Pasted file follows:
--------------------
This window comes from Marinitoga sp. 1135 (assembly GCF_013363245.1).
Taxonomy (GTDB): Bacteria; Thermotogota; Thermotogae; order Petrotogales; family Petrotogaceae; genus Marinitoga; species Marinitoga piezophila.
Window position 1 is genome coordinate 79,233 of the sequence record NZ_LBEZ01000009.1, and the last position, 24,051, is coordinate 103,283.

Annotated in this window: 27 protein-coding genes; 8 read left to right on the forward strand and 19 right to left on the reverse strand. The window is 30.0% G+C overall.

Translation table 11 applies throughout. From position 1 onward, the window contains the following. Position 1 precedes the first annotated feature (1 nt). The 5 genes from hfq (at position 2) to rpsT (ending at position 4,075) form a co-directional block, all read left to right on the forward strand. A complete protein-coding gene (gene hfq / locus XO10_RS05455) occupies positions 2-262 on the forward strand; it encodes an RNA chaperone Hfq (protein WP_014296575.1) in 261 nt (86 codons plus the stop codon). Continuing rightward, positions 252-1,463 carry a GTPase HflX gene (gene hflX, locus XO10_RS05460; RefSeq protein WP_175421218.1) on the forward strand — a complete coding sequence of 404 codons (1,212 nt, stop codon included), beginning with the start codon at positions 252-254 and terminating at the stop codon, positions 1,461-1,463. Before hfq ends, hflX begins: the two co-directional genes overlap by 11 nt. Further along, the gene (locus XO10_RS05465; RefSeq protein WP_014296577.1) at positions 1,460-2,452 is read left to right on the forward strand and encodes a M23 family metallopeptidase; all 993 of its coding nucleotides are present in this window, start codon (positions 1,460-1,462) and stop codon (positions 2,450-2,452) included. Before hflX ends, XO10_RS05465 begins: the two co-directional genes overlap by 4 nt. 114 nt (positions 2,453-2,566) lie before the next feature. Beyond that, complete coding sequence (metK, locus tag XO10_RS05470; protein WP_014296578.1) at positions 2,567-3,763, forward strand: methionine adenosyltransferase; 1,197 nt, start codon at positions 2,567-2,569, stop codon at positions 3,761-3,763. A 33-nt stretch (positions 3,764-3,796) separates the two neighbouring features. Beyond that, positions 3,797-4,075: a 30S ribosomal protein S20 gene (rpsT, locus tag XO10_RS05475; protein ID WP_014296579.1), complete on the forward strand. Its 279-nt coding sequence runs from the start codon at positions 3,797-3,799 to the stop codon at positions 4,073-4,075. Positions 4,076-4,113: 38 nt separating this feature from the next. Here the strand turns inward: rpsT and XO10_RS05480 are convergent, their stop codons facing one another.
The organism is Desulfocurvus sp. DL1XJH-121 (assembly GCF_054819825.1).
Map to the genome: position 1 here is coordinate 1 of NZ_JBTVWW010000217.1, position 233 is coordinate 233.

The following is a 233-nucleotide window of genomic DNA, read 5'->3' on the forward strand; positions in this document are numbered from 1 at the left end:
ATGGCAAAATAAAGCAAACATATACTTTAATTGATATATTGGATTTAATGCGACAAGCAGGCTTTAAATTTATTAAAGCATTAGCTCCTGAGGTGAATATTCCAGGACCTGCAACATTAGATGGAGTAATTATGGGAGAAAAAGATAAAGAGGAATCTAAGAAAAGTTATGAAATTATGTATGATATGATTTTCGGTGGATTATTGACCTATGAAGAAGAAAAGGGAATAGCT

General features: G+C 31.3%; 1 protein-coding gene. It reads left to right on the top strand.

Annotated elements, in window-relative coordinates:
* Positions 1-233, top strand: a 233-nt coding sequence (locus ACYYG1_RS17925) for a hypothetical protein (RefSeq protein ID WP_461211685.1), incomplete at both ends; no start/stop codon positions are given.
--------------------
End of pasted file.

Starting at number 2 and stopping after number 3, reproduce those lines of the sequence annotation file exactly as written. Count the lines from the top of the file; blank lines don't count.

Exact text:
Taxonomy (GTDB): Bacteria; Thermotogota; Thermotogae; order Petrotogales; family Petrotogaceae; genus Marinitoga; species Marinitoga piezophila.
Window position 1 is genome coordinate 79,233 of the sequence record NZ_LBEZ01000009.1, and the last position, 24,051, is coordinate 103,283.